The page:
Flood-hit farmers ask government to invest in river defences to protect UK food production

Flood-hit farmers are calling on the government to invest more in river defences in rural areas to protect UK food production.

A BBC report says thousands of acres of crops and productive farmland are now sitting under floodwater left by Storm Henk.

The NFU says farmers who are expected to let fields of crops flood to protect towns should also be compensated.

A government spokesperson said £221m was being spent on maintaining flood defences in 2023 and 2024.

Persistent wet weather over the Christmas period and New Year has caused further damage to farms that had already been hit by Storms Babet and Ciaran in the autumn.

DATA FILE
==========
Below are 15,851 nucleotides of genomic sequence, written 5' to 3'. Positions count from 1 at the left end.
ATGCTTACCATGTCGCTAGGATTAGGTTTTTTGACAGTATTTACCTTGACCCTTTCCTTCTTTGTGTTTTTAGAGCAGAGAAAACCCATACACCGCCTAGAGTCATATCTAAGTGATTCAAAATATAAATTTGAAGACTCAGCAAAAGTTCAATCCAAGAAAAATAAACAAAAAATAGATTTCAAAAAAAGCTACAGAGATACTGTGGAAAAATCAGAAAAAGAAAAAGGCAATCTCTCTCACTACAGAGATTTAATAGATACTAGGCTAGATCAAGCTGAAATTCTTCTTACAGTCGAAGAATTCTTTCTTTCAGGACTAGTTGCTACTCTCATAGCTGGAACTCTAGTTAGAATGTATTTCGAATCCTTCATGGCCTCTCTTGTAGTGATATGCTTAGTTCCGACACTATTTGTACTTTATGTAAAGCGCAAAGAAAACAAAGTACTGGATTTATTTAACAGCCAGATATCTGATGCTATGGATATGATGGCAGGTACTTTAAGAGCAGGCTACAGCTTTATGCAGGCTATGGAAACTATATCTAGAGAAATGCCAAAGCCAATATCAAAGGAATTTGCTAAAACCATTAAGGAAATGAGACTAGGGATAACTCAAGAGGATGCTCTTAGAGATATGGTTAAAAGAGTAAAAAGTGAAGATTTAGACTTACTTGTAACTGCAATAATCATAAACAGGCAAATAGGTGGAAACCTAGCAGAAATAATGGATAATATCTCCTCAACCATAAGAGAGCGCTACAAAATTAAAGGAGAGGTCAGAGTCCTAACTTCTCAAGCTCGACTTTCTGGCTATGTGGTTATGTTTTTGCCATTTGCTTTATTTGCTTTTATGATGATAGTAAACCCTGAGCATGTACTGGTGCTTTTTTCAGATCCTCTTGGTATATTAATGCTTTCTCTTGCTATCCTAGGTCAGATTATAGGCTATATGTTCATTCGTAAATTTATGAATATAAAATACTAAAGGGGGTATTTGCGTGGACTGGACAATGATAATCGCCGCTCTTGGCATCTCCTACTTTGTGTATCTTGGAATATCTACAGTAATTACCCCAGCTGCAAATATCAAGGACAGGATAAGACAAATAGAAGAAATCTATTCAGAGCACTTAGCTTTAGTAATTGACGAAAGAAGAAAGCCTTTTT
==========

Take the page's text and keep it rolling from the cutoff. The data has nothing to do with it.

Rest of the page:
45-year-old third-generation tenant farmer Ollie Stobo, who farms cereal crops on 500 acres of land near Witney in Oxfordshire, has been hit by floodwaters for the seventh time in two years.

Two fields – a tenth of the farm – are currently underwater after the River Evenlode flooded this week.

One field had already been too wet to drill and plant the normal winter crop after the autumn’s heavy rainfall; the second had stubble turnips planted, which a neighbour’s sheep grazed.

Mr Stobo told the BBC. that “The sheep down there were marooned and we had to get then out fairly quickly because the river levels were coming up so quickly.”

Some local farmers in the area are members of the North East Cotswolds Farming Cluster, which brings together almost 140 farms, covering 42,000 hectares, to work on landscape-scale environmental schemes.

This includes turning fields into wetland habitats designed to take the River Evenlode’s flood waters and prevent flooding in Oxford itself.

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